Other charity shops to keep an eye on include Sue Ryder Nottingham, which often has 'everything's £1' sales, publicising them on its Instagram account.

On the hunt for a vintage Nintendo or some cool furniture? Nowadays shops often post snapshots of their wares on Facebook and Instagram as they come in. Check out Oxfam Westbourne Grove's Instagram page – recent posts include Chloe boots and an Isabel Marant jacket.

Go often – and on weekdays – to boost your chances

It pays to pop in regularly. The good stuff gets snapped up almost as it's brought out, but that same faded Atmosphere T-shirt stays on the rack for an eternity.

Weekdays are slower than weekends, so you've more chance of bagging treasure then. Popping in first thing in the morning can yield bargains too.

Charity-shop from your sofa via online outlets

These days lots of big name charities offer their wares via online outlets. Oxfam's online shop is a treasure trove of clothes, books, toys, homeware and more. You can search for your favourite brands.

Delivery is £3.95 (or more for some bulky items). It does seem to have wised up to items' values though, so true bargains may be harder to spot – but, of course, it's all for a good cause.

Many organisations now sell on eBay too, including British Red Cross, British Heart Foundation and Cancer Research. See eBay's charity shop page for more. Items can usually be delivered.

The downside for buyers is bidding wars break out over many auctions thanks to eBay's size. Most items are auctioned, but you can occasionally pick up a buy-it-now bargain – and it's all going to charity.

Get touchy-feely to check garment quality 

One of the quickest ways to sort Chanel from C&A is to feel clothes as you rifle through the rails. Of course, at the moment, you should refrain from being too hands-on with stuff you don't intend to buy, but it's still worth a cheeky feel before you part with your cash just to check fabric quality.

Go for classic items in natural fibres such as silk, cashmere and merino, which are more expensive new than synthetic. You'd be surprised how quickly you learn to find the nicer bits just by touch.

Go to specialist charity shops, eg, books, furniture and bridal – for better choice when you need something specific

Many charity shops have specialist branches. If you're doing up your pad, British Heart Foundation has 185 furniture and electrical stores across England, Scotland and Wales (not Northern Ireland). While its shops have reopened it advises to check opening hours before heading out, as some have changed.

Sue Ryder has shops specialising in vintage and retro clothes, homeware, bric-a-brac and more, as well as stores where everything is £3 or less. You can search for these online.

Oxfam is known for its fantastic book and furniture shops. Got your heart set on a designer wedding gown? It also has 12 specialist bridal boutiques which stock dresses from £30, as well as accessories, including Chippenham and Leatherhead. Forumite little_miss_sunshine was chuffed with her dress:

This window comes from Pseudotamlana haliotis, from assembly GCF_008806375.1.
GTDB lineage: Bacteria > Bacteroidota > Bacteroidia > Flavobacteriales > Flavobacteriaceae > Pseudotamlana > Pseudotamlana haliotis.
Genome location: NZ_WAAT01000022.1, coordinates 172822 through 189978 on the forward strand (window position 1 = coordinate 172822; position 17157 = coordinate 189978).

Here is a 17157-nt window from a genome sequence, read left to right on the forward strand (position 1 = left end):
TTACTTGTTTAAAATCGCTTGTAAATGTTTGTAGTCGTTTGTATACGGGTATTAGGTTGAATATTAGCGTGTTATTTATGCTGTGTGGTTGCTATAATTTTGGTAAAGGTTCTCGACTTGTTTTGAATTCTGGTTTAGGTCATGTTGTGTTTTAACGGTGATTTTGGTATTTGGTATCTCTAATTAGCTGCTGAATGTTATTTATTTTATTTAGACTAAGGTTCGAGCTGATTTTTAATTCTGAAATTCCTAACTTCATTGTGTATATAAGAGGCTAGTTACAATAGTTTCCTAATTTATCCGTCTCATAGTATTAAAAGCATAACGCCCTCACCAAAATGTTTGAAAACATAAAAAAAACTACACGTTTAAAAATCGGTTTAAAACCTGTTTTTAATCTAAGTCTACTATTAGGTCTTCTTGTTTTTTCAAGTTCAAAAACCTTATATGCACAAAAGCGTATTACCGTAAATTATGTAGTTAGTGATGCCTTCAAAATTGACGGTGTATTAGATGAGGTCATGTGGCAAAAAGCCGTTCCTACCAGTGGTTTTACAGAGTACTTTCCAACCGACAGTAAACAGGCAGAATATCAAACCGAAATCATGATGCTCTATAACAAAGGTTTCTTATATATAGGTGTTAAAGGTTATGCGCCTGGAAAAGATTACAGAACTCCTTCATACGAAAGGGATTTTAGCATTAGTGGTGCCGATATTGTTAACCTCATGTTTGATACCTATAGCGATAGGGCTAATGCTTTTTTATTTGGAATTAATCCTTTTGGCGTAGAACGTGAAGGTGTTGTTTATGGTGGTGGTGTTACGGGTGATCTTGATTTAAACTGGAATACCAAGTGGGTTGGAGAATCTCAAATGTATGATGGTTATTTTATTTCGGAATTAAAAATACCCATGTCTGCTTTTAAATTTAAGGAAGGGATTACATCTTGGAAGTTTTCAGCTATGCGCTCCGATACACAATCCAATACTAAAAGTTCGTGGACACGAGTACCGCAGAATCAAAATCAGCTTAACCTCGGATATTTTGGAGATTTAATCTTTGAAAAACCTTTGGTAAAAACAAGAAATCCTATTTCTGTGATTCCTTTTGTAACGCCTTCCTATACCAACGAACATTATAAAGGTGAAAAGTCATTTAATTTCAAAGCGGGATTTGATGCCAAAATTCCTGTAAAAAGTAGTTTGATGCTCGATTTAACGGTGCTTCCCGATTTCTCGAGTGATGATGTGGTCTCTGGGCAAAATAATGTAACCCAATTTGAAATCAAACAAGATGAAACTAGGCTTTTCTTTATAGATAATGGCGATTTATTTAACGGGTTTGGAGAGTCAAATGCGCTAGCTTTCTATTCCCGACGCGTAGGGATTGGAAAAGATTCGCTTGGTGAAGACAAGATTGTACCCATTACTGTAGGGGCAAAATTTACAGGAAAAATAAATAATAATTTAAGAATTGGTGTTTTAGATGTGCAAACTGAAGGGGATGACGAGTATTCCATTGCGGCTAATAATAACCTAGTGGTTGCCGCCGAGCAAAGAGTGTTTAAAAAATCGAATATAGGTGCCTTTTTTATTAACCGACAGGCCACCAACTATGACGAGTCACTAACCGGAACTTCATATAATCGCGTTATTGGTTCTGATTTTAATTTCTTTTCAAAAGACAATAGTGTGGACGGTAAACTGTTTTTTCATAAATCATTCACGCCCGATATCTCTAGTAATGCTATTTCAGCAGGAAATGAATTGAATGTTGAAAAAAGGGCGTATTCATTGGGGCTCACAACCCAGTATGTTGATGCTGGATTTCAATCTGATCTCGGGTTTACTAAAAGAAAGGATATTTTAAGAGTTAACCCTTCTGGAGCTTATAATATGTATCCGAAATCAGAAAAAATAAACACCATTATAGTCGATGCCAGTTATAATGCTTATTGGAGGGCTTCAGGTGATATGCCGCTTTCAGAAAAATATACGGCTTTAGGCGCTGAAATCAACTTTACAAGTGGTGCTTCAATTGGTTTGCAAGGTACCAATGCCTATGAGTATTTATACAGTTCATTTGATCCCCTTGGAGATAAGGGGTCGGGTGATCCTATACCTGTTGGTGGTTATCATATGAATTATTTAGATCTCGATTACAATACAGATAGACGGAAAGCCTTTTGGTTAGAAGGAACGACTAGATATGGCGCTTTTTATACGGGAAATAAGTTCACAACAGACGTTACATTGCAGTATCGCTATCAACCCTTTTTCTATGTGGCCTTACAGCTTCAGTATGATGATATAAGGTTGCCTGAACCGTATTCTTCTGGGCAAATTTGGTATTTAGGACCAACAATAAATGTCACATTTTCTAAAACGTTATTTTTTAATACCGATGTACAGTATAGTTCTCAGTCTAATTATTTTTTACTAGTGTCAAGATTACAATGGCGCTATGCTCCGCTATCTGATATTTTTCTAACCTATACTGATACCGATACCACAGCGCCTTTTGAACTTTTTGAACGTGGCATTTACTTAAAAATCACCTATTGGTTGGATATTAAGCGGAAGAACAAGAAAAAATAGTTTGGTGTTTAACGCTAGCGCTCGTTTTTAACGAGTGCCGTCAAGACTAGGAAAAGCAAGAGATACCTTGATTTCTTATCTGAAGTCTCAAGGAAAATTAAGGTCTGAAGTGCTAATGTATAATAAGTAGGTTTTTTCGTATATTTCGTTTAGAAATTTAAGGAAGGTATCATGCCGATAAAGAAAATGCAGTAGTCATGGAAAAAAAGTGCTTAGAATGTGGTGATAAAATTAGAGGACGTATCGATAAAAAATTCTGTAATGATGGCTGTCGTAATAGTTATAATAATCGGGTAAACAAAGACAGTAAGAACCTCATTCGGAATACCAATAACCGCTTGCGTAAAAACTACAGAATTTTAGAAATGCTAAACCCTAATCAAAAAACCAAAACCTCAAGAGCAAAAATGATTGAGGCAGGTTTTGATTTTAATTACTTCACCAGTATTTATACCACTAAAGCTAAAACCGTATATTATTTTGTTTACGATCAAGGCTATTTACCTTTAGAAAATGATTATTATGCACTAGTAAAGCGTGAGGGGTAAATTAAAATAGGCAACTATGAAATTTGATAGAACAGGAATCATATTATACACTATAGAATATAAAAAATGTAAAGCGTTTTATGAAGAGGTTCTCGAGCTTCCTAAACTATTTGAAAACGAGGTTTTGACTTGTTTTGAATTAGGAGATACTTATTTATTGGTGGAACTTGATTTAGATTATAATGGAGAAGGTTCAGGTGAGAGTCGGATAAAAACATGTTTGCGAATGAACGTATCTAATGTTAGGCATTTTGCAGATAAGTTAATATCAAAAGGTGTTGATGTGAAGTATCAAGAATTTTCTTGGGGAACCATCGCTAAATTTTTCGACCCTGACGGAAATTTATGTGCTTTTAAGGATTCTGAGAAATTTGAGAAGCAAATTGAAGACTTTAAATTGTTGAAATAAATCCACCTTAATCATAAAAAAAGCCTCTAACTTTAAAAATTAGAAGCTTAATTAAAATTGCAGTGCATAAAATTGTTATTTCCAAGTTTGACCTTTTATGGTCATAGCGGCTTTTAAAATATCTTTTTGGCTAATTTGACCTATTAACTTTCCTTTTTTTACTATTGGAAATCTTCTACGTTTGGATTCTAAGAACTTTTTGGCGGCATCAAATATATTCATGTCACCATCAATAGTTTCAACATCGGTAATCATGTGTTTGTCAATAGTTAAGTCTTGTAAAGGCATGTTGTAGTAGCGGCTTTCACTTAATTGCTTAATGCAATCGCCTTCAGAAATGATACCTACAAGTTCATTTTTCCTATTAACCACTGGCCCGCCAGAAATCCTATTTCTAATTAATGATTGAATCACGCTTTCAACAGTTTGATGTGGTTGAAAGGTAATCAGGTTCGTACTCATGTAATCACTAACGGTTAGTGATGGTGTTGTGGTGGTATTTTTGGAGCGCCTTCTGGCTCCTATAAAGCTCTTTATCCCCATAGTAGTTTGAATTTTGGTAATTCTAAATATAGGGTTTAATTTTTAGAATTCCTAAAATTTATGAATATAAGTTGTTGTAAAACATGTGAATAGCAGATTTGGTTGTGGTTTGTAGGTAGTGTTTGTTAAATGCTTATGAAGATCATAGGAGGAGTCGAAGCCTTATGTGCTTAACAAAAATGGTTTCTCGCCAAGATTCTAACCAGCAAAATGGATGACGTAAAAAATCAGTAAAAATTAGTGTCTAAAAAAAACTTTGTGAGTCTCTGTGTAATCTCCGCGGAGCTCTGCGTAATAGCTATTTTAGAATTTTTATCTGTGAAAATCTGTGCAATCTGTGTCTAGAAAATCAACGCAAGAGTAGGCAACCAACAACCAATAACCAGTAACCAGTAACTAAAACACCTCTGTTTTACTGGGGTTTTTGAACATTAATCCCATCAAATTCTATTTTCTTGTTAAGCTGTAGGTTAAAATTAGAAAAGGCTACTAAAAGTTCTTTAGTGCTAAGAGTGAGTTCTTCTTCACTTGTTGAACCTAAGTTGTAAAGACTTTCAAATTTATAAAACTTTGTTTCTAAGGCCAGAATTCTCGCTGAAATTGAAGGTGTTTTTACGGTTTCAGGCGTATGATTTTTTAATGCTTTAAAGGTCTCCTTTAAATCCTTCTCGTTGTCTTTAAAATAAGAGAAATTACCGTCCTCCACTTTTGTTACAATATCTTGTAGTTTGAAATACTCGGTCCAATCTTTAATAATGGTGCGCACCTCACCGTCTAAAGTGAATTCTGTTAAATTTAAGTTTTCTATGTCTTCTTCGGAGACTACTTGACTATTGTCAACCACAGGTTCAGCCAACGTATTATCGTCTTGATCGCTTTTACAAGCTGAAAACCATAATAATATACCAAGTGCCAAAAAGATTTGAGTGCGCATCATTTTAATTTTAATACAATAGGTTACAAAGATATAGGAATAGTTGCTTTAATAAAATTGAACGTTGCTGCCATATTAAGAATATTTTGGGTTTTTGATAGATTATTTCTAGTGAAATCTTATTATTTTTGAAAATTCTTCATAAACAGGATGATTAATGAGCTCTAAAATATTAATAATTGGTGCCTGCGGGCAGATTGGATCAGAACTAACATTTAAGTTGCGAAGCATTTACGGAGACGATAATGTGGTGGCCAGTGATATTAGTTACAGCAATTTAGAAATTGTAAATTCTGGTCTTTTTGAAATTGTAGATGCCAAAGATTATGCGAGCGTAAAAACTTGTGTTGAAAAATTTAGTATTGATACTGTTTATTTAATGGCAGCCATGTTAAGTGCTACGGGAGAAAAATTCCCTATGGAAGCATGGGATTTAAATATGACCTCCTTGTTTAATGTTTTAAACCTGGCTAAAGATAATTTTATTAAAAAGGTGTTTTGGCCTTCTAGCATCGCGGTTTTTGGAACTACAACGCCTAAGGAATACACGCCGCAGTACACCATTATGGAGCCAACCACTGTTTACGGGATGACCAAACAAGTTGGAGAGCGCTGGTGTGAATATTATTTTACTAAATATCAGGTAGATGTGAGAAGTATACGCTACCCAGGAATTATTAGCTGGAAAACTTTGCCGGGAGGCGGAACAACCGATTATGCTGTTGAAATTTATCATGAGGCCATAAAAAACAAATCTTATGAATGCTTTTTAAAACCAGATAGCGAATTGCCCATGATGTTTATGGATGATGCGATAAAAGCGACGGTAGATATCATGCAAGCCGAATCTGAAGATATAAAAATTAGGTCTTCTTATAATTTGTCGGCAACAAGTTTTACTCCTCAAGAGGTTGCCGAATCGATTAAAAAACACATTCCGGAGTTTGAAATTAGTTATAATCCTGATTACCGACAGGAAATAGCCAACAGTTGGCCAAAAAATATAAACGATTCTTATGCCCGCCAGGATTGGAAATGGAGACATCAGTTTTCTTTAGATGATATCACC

I bought my wedding dress from Oxfam in Leicester. No one had noticed it and it was a fraction of the cost of a new one. It was in great condition, I felt good about giving money to charity too. I also got my bridesmaids' dresses second-hand – got two lovely dresses for £50 each! 

Volunteer at a charity shop – get first dibs on stock

One of the perks of volunteering in charity shops can be first dibs on the best donations. Of course, we're not generally talking about paying less than customers, just getting to choose from the widest range of stuff. But in some cases you may get a fixed staff discount too, eg, 10% or 20%.

Get to know shop staff – they may let you in on secrets

Establish a rapport with your local charity shop volunteers. Ask them which days they put out new items and when seasonal stock will hit the shelves, for example. Are they getting any big donations from manufacturers?

If you're looking for something specific, such as a toy, it's always worth asking if they've got any out the back.

Turn your phone into a barcode scanner to find what old books/CDs etc are worth before buying

Found something in a charity shop with a barcode on it and want to know what it's worth? If it's in original packaging or just has the barcode printed on it, there's an easy trick to see what identical items have fetched previously.

Download the free eBay app, open it up and tap the search bar followed by the barcode symbol. Your mobile now becomes a barcode scanner, via its camera.

Point your phone's camera at the code and you'll see it on screen – the app will scan the code and then list identical items for sale. To see what items have fetched in the past, select the 'sold items' filter.

You CAN haggle – but whether you SHOULD is an open question

Many do report haggling in charity shops. This is more a moral decision than a financial one. Martin's view is:

This is about charity, so it's the one time paying full-price (if it's reasonable) is a good thing to do. Yet if you're on the breadline and this is your only route available, then offering to pay what you can afford isn't wrong.